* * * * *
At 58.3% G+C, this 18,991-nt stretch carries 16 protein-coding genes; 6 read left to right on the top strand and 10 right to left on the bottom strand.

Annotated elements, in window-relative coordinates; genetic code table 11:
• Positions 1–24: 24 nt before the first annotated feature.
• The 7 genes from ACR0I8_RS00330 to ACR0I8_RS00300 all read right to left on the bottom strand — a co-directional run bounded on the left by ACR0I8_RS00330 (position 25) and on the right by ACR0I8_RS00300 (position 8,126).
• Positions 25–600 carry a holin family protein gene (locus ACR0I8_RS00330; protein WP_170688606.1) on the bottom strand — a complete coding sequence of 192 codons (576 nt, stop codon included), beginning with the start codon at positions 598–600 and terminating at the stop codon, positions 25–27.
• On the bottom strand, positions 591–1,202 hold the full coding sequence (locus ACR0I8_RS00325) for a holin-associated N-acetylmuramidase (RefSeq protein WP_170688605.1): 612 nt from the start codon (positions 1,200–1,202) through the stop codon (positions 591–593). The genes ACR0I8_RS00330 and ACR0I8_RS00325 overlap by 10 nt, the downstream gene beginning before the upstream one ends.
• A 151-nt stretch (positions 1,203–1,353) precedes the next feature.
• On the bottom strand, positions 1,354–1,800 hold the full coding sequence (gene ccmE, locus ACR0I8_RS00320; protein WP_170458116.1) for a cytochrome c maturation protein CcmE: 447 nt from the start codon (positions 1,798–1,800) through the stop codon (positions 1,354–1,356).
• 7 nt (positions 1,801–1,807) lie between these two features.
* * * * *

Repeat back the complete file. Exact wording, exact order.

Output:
At 58.3% G+C, this 18,991-nt stretch carries 16 protein-coding genes; 6 read left to right on the top strand and 10 right to left on the bottom strand.

Annotated elements, in window-relative coordinates; genetic code table 11:
• Positions 1–24: 24 nt before the first annotated feature.
• The 7 genes from ACR0I8_RS00330 to ACR0I8_RS00300 all read right to left on the bottom strand — a co-directional run bounded on the left by ACR0I8_RS00330 (position 25) and on the right by ACR0I8_RS00300 (position 8,126).
• Positions 25–600 carry a holin family protein gene (locus ACR0I8_RS00330; protein WP_170688606.1) on the bottom strand — a complete coding sequence of 192 codons (576 nt, stop codon included), beginning with the start codon at positions 598–600 and terminating at the stop codon, positions 25–27.
• On the bottom strand, positions 591–1,202 hold the full coding sequence (locus ACR0I8_RS00325) for a holin-associated N-acetylmuramidase (RefSeq protein WP_170688605.1): 612 nt from the start codon (positions 1,200–1,202) through the stop codon (positions 591–593). The genes ACR0I8_RS00330 and ACR0I8_RS00325 overlap by 10 nt, the downstream gene beginning before the upstream one ends.
• A 151-nt stretch (positions 1,203–1,353) precedes the next feature.
• On the bottom strand, positions 1,354–1,800 hold the full coding sequence (gene ccmE, locus ACR0I8_RS00320; protein WP_170458116.1) for a cytochrome c maturation protein CcmE: 447 nt from the start codon (positions 1,798–1,800) through the stop codon (positions 1,354–1,356).
• 7 nt (positions 1,801–1,807) lie between these two features.